The Met department on Sunday predicted heavy to very heavy rainfall, thunderstorms and lightning in large parts of Madhya Pradesh and issue orange and yellow…
When Bal Thackeray, once a cartoonist with this newspaper, launched the Shiv Sena on June 19, 1966, political analysts gave it ten years at the most before it merged with the Congress. On its 55th foundation day on Saturday, the Sena admonished the Congress, telling its junior partner in the ruling Maha Vikas Aghadi coalition to behave.
Which political pundit could have foreseen this twist of fate, where the party which had aided and abetted the Sena would end up fighting for its own survival. Perhaps, this is what prompted Mumbai Congress chief Bhai Jagtap to announce that the Congress was ready to contest the next year’s Mumbai civic polls without allying with the Sena, which has 97 members as compared to the 30 of the Congress in the 227-member civic house.
Yet, things are not as they seem. The Shiv Sena is not in an unassailable position. Its former ally, the BJP, is thirsting for revenge ever since power slipped out of its grasp even with 105 of the 288 assembly seats in hand, compared with just 56 of the Sena.
Last Wednesday, the BJP did the unthinkable. It stormed the Sena Bhavan at Dadar! The provocation was an editorial in the Shiv Sena mouthpiece Saamna, criticising the suspicious land deal at Ayodhya for the Ram Mandir. The editorial had urged the PM to intervene and ensure that no “blot of a scam” remained on the Ram temple. It said that everything regarding the temple should be “transparent and honest” as it was a matter of “national pride”.
The Sena has played down the incident, given that Gujaratis – die-hard Modi supporters – form a sizable vote bank in Mumbai. In fact, the BJP, with 82 corporators in the BMC, is hot on the heels of the Sena. The latter’s campaign to woo Gujarati voters is called, ‘Mumbai ma jalebi na fafda, Uddhav Thackeray aapda’. In the 2017 BMC election, the Sena fielded 14 Gujarati candidates, of which only two won. The bitterness between Maharashtra and Gujarat, both of which had claimed Mumbai as their capital, lingers on and so do communal taunts such as, ‘Mumbai tumchi, bhandi ghasa aamchi (Take Mumbai but wash our utensils)’.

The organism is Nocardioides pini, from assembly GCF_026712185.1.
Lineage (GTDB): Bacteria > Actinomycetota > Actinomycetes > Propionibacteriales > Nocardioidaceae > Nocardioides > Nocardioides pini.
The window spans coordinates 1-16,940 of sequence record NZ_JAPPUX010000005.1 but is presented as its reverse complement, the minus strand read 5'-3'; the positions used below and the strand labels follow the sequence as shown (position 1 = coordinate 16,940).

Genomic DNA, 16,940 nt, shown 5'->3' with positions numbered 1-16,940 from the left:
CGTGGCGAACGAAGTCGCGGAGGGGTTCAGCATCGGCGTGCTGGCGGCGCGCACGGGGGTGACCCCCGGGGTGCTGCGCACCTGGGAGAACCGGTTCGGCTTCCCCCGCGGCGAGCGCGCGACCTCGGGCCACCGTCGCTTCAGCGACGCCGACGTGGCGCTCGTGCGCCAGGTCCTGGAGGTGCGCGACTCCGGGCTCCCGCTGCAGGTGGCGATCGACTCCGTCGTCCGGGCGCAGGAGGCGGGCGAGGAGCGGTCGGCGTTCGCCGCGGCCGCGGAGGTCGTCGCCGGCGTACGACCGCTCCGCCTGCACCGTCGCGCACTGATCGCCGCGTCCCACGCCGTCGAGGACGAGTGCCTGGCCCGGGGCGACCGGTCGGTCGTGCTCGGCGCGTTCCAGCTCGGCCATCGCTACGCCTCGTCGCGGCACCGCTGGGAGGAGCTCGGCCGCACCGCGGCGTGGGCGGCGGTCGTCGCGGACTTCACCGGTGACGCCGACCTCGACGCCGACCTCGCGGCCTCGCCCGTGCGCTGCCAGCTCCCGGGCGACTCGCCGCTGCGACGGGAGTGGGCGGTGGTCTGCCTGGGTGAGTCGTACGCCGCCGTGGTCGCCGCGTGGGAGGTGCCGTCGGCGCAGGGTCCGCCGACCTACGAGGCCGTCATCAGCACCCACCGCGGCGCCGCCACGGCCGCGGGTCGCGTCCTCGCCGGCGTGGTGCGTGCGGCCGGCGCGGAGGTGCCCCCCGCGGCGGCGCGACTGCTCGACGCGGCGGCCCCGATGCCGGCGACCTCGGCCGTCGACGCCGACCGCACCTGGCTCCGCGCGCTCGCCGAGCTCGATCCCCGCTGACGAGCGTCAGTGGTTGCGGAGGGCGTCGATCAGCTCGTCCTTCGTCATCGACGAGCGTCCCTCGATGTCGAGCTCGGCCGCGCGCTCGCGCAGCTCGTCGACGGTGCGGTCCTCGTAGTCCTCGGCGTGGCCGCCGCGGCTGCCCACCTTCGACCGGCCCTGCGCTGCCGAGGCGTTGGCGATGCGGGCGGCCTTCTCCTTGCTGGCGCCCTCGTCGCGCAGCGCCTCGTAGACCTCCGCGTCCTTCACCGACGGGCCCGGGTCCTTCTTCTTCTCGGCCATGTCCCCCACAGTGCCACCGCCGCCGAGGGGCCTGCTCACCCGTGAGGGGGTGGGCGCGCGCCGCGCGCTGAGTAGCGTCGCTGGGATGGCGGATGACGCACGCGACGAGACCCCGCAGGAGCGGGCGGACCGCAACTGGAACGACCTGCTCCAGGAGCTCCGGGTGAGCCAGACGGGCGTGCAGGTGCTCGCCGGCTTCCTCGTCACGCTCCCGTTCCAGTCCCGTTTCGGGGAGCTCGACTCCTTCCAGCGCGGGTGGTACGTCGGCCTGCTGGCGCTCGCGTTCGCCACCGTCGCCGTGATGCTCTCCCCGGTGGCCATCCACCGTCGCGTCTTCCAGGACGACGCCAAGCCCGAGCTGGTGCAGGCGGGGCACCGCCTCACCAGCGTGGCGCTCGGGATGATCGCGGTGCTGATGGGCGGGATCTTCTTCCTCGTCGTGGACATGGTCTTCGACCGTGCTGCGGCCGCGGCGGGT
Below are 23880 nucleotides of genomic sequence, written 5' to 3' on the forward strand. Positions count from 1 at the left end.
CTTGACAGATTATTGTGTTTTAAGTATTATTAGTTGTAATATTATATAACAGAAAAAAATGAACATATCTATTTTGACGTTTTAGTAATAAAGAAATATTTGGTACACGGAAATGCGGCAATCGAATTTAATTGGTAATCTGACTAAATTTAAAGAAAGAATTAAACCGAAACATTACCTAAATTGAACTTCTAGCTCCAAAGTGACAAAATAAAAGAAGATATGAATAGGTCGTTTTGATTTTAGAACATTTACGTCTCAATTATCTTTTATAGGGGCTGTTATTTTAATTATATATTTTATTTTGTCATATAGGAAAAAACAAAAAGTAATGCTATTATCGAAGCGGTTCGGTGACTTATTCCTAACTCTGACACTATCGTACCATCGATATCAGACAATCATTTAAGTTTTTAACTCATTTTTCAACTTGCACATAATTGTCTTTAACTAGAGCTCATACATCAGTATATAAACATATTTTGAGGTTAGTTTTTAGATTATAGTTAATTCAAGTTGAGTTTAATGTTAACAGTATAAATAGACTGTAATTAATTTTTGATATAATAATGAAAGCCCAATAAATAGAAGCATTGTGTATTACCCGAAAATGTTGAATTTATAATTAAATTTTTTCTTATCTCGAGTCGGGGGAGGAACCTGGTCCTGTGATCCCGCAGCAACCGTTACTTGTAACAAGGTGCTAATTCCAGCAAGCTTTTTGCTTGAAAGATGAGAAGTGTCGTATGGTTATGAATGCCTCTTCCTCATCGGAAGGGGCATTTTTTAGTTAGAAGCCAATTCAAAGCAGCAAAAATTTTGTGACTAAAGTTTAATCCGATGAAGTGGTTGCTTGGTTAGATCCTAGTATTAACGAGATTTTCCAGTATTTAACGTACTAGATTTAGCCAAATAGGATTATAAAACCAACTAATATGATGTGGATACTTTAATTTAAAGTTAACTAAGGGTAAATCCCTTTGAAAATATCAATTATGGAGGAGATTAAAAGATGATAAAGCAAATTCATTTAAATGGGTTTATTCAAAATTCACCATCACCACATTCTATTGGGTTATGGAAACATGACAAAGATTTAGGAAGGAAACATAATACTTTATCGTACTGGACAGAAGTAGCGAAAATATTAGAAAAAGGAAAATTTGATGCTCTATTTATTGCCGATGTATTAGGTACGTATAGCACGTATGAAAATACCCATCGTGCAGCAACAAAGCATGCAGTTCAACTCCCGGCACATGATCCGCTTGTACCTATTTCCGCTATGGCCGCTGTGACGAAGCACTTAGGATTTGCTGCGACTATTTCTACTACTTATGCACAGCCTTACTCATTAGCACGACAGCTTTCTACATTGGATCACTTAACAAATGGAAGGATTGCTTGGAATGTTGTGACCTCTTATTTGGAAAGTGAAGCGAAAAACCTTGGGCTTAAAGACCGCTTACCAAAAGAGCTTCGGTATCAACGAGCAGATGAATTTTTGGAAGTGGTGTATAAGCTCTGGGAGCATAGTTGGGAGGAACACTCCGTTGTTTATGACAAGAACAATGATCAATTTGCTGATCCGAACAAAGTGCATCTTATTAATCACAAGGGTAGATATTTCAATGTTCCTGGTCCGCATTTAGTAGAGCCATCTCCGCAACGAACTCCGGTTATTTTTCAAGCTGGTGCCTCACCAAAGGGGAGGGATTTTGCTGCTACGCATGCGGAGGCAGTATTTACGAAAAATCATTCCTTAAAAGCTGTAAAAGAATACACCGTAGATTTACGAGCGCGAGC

The BJP may not hesitate to use all combinations of the Gujarati card in the forthcoming civic polls. The polls are a make-or-break one for the Sena, which first wrested control of the country’s richest civic body in 1985. According to the World Population Review, Maharashtrians currently account for 42 per cent of the population of Mumbai and Gujaratis for 19 per cent, while people from the north and the south account for the remaining 39 per cent.
Indeed, dismounting the tiger is the challenge for the Sena. It started off on the ‘sons of the soil’ plank; attacking South Indians for ‘taking away their jobs’, demanding protection money from Gujarati businessmen who ‘milked Mumbai’ and then went on to bashing north Indians. Muslims were always wary of the party, ever since Bal Thackeray hitched on to Hindutva. Now, with Maharashtrians selling off their apartments in the island city and moving out to satellite townships, the Sena has to woo the very voters it antagonised. It has its back to the wall. In the 2014 assembly election, the Shiv Sena won 14 out of Mumbai’s 36 constituencies and the BJP 15. In 2019, it was 14:16.
The Sena’s USP though, is the secular functioning of its ‘shakhas’, the local offices, which help residents – from getting school and hospital admissions to water and electricity connections to ration cards and protection against eve-teasing. The party also has the reputation of giving tickets to grass-root workers.
Uddhav Thackeray has attempted a makeover of his party known for its parochialism and propensity for violence. His son Aaditya caters to the interests of the younger generation. Given the Shiv Sena’s past and its role in the post-Babri communal riots, Uddhav went out of his way to reassure Muslims; the guardian minister of Mumbai is Aslam Shaikh of the Congress. The community reciprocated by heeding the CM’s call not to allow congregations in mosques.
Compared to his father, Uddhav has the charisma of a bank clerk but he makes up for it by his earnestness, which has struck a chord with the people. Despite his lack of administrative experience, he has done a decent job of managing the Covid crisis, something that even the Supreme Court applauded.
Critics deride him as an accidental CM but insiders say that the same things were said when he was appointed the party chief. In fact, the party was expected to implode after Bal Thackeray. Not only did Uddhav keep the flock together, he won his spurs in the 2017 civic polls where the Sena was written off but managed to increase its tally from 75 to 97, despite an ascendant BJP contesting on its own.
It must also be noted that the Shiv Sena has managed to overcome the crises when Chhagan Bhujbal quit, when Narayan Rane was expelled, when Arun Gawli formed the Akhil Bharatiya Sena and when Raj Thackeray quit. The BJP was unable to break the party even though it rode roughshod over it during the last term.
However, there is some resentment in the Shiv Sena about Uddhav’s coterie and the way his son Aaditya is being foisted on the party. But with Sharad Pawar watching over his shoulder, Uddhav has to worry only about the Mumbai civic polls in February.